MIGRATEFUL THEORY OF CHANGE
Migrateful exists to help refugees and asylum seekers on their journey to employment and independence and promote integration.
A) CHEFS’ EMPLOYMENT AND INDEPENDENCE
Migrateful supports socially excluded refugees, asylum seekers and long-term migrants. Their situation is made difficult as a result of some or all of the following factors:
Lack of familiarity with UK systems;
Precarious legal positions/no right to work (asylum seekers);
Prejudice and discrimination.
As a result, they struggle to integrate and to find employment and earn money. They are socially excluded, living on the margins of society and often suffer from depression and anxiety.
Migrateful builds on skills that migrants have that can put to good use despite their limited language abilities – their cooking skills. Migrateful provides:
- training and support through weekly training sessions; and
- work opportunities, where trained chefs can use their skills to teach people their traditional cuisines.
Attending training sessions gives trainees:
a sense of being part of a supportive community;
friendships and connections;
opportunities to practise their spoken English;
awareness of UK systems (employment and self-employment regulations, tax requirements etc);
qualifications (Food Hygiene Level 2).
Improved well-being through the therapeutic benefits of cooking and eating healthy food communally on a regular basis.
Increased confidence through our public speaking training program and presenting their food and story in front of an audience
Running classes gives chefs:
An income (where Migrateful is legally permitted to pay the chef);
Meaningful work experience, which can be used as a stepping stone to employment elsewhere (through building a track record, Migrateful providing references);
Increased self-esteem, a feeling of being valued;
Wider professional/business connections; and
More opportunities to practise their English with native speakers.
Research elsewhere has demonstrated that key building blocks for employment and integration are:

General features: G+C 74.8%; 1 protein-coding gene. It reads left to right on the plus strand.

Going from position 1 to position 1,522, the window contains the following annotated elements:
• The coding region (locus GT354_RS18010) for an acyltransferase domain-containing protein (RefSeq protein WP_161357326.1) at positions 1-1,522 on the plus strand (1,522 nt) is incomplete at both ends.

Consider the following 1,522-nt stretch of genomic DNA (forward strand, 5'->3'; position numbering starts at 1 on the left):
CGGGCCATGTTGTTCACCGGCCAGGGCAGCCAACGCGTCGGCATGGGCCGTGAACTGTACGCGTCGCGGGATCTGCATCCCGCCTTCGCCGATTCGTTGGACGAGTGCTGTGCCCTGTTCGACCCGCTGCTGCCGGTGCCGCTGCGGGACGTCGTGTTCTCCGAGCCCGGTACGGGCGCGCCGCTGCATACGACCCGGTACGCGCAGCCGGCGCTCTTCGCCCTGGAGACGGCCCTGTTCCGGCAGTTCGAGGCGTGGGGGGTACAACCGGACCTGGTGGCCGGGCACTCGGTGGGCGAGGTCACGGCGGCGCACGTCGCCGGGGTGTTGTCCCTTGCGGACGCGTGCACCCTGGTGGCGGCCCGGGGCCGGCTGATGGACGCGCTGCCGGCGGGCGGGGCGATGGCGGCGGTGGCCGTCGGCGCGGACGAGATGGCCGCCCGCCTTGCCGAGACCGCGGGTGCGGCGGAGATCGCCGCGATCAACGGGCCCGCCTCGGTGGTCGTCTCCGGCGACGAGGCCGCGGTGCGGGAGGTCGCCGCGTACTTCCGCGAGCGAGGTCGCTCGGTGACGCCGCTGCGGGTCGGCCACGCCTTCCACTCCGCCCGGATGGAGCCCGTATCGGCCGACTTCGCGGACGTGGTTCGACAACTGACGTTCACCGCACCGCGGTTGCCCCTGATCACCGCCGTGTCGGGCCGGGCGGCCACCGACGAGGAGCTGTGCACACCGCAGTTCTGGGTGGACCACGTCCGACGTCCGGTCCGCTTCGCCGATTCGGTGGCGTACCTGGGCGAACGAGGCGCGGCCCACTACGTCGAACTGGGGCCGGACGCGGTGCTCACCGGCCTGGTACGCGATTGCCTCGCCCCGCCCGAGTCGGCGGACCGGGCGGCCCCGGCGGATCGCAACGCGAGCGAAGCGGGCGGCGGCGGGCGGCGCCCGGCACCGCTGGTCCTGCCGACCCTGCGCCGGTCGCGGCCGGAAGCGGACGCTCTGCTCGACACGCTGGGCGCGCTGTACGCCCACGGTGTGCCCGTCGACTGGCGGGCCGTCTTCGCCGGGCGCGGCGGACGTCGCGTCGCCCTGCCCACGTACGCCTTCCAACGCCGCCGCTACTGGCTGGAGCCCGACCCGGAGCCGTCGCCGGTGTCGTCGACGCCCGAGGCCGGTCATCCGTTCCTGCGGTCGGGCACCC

a) a sense of control; and
b) a feeling of being valued.
Migrateful’s supportive training programme and the experience of teaching a small, intimate group are designed to help particularly with these factors, as well as with more functional employability skills (eg time-keeping, organisation, public speaking).
LONG TERM OUTCOMES
Permanent employment (or self-employment)
Better integration, reduced isolation
Increased wellbeing, self of self-worth
Immigration has remained one of the most divisive issues for the public in recent years and was a factor in many voters’ decisions in the EU referendum. The repercussions of the Brexit vote have in some cases led to a more hostile environment towards immigrants in general, particularly those, like refugees and asylum seekers who are perceived as being dependent on the benefits.
Social contact with migrants has a major impact on how people view immigration and immigrants. Where people have social contact, they are able to base their opinions on those interactions rather than on narratives drawn from the media and their peer group. In places where migrants are less well integrated into their local communities, negative public views tended to dominate.
In order to heal divisions, and to create a more welcoming environment for migrants, work also needs to be done to challenge misconceptions.
Members of the public are able to come to a Migrateful class to learn how to cook different cuisines. In so doing, they get an opportunity to meet migrants in ideal “contact” circumstances, in an intimate setting, where the migrant is leading the class.
Stereotypes are challenged
Fear and mistrust are reduced
Understanding of the real position of migrants is increased
LONG TERM OUTCOMES
Reduced prejudice and discrimination
More welcoming environment for migrants
Less hostility and division in society